The whole thing was made inevitable by the 1977 Community Reinvestment Act, which was supposed to provide credit, including home ownership opportunities to underserved populations and commercial loans to small businesses, and enforced by FDIC, OCC, OTS, and FRB. Under the act, every lender is evaluated to determine if it has met the credit needs of its entire community, with the government using the evaluation to decide whether the lender should be premitted to apply for deposit facilities, including mergers and acquisitions. That's a nice sword of Damocles to hold over a bank. In 1995, the Clintons pushed the regulators' to look into institutions' performance in helping to meet community credit needs.
The Clinton Administration's regulatory revisions of January 31, 1995 substantially increased the number and aggregate amount of loans to small businesses and to low- and moderate-income borrowers for home loans. The revisions allowed lenders of subprime mortgages to issue securities. The Bush administration tried to institute changes to the oversight, but was opposed by Democrats, including Barack Obama. My favorite quote, and one that will haunt the Dems (or would if there were an MSM outlet that would publicize it) came from Barney Frank
, who is now trying to set himself up as a subject matter expert on the banking crisis:
"These two entities -- Fannie Mae and Freddie Mac -- are not facing any kind of financial crisis, the more people exaggerate these problems, the more pressure there is on these companies, the less we will see in terms of affordable housing."
Naturally, this being a Democratic scandal, they are blaming the Republicans for not keeping them from screwing up. Oh, and no Democratic scandal would be complete without a certain amount of Clinton cronyism. Two Clintonistas ran Fannie Mae into the ground while lining their pockets: Franklin Delano Raines and Jamie Gorelick (who had no previous training nor experience in finance, but was still appointed Vice Chairman of FNMA from 1997 to 2003). Her compensation for those six years was over $26 million, despite a $10 billion accounting scandal.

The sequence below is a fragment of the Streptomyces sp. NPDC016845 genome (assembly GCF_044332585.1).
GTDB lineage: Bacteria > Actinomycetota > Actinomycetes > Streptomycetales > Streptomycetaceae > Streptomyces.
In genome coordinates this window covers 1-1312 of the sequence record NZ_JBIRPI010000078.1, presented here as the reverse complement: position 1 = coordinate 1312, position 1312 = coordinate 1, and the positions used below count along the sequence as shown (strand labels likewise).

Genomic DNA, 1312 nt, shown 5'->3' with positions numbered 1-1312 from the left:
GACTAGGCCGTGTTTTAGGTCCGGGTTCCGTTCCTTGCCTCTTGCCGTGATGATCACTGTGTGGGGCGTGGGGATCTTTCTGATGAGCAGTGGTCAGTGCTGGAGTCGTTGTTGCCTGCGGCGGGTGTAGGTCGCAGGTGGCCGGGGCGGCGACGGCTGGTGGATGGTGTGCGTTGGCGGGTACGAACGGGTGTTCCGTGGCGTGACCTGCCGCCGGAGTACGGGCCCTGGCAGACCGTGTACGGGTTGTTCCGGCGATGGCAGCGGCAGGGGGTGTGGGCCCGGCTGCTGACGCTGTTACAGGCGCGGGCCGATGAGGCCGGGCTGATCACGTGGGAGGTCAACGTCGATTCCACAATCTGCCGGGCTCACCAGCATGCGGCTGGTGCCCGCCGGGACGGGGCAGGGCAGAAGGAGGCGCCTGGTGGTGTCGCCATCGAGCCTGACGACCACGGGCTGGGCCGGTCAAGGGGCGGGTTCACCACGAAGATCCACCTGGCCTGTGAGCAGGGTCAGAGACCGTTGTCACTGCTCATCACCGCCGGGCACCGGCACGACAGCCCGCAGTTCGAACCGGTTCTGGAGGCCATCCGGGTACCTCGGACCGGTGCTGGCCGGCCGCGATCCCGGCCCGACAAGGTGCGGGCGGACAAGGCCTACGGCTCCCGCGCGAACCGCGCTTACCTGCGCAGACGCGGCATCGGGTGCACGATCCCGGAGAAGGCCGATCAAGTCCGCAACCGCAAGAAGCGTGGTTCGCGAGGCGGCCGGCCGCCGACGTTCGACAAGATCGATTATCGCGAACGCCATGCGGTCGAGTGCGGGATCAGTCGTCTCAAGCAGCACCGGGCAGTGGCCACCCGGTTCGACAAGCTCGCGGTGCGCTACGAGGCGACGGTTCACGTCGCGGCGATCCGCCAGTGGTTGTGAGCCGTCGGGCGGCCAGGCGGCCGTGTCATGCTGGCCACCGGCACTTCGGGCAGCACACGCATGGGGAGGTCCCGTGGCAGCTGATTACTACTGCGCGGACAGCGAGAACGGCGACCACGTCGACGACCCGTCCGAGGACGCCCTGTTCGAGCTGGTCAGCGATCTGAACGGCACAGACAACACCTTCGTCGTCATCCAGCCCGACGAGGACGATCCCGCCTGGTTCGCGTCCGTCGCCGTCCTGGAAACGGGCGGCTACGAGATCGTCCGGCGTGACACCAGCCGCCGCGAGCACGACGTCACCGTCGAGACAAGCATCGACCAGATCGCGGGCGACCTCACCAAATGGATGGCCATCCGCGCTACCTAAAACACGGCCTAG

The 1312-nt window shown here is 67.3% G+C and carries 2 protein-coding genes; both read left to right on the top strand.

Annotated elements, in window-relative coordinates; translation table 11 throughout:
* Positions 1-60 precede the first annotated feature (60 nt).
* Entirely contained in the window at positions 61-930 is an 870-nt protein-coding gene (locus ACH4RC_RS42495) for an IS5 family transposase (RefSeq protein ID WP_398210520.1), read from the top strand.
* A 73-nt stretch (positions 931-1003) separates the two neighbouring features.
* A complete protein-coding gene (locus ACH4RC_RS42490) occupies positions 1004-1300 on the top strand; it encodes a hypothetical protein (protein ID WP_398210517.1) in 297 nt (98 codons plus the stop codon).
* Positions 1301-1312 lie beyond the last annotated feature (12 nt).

Speaking to Business Week in the March 25, 2002 issue, Gorelick said, "We believe we are managed safely. We are very pleased that Moody's gave us an A-minus in the area of bank financial strength -- without a reference to the government in any way. Fannie Mae is among the handful of top-quality institutions."
And then there's Franklin Delano Raines.
The Office of Federal Housing Enterprise Oversight (OFHEO), the regulating body of Fannie Mae, accused him of shifting losses (to the tune of $9 billion) so that he and his fellow executives could snag bonuses. They filed suit against him in 2006 in order to recover some or all of the $50 million in payments made to Raines based on the overstated earnings, with civil charges demanding $110 million in penalties and $115 million in returned bonuses from Raines and two other executives, J. Timothy Howard, Fannie's former chief financial officer, and Leanne G. Spencer, Fannie's former controller. The final settlement was for fines of $3 million (paid by Fannie's insurance policies) a donation of the proceeds from the sale of $1.8 million of his Fannie stock and to give up stock options (which have no value) and giving up $5.3 million of "other benefits" said to be related to his pension and forgone bonuses, which the Wall Street Journal called "paltry settlement." In 2003 alone, Raines's compensation was over $20 million. Fannie Mae also paid a record $400 million civil fine. Meanwhile, Raines received loans for over $3 million while CEO of Fannie Mae below market rate loans from Countrywide Financial.
And, the icing on the cake, care to guess what Raines is doing now? You got it! He's one of Barack Obama's chief economic advisers.
Think that this information just might make for an interesting debate? Hope that John McCain is briefed up on it.